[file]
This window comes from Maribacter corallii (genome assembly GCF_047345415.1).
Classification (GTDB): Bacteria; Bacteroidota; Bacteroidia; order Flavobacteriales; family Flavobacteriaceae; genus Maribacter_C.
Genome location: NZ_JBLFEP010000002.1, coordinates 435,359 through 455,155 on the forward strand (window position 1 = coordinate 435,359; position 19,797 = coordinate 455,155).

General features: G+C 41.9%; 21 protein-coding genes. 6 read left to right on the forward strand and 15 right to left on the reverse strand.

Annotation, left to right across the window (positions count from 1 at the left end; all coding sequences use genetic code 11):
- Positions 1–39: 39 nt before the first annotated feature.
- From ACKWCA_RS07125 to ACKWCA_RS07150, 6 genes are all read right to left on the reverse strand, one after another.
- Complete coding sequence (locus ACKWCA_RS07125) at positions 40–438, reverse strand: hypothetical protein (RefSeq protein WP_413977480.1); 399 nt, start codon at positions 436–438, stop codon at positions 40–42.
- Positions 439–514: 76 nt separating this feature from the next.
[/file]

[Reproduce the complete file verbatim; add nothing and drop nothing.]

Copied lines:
This window comes from Maribacter corallii (genome assembly GCF_047345415.1).
Classification (GTDB): Bacteria; Bacteroidota; Bacteroidia; order Flavobacteriales; family Flavobacteriaceae; genus Maribacter_C.
Genome location: NZ_JBLFEP010000002.1, coordinates 435,359 through 455,155 on the forward strand (window position 1 = coordinate 435,359; position 19,797 = coordinate 455,155).

General features: G+C 41.9%; 21 protein-coding genes. 6 read left to right on the forward strand and 15 right to left on the reverse strand.

Annotation, left to right across the window (positions count from 1 at the left end; all coding sequences use genetic code 11):
- Positions 1–39: 39 nt before the first annotated feature.
- From ACKWCA_RS07125 to ACKWCA_RS07150, 6 genes are all read right to left on the reverse strand, one after another.
- Complete coding sequence (locus ACKWCA_RS07125) at positions 40–438, reverse strand: hypothetical protein (RefSeq protein WP_413977480.1); 399 nt, start codon at positions 436–438, stop codon at positions 40–42.
- Positions 439–514: 76 nt separating this feature from the next.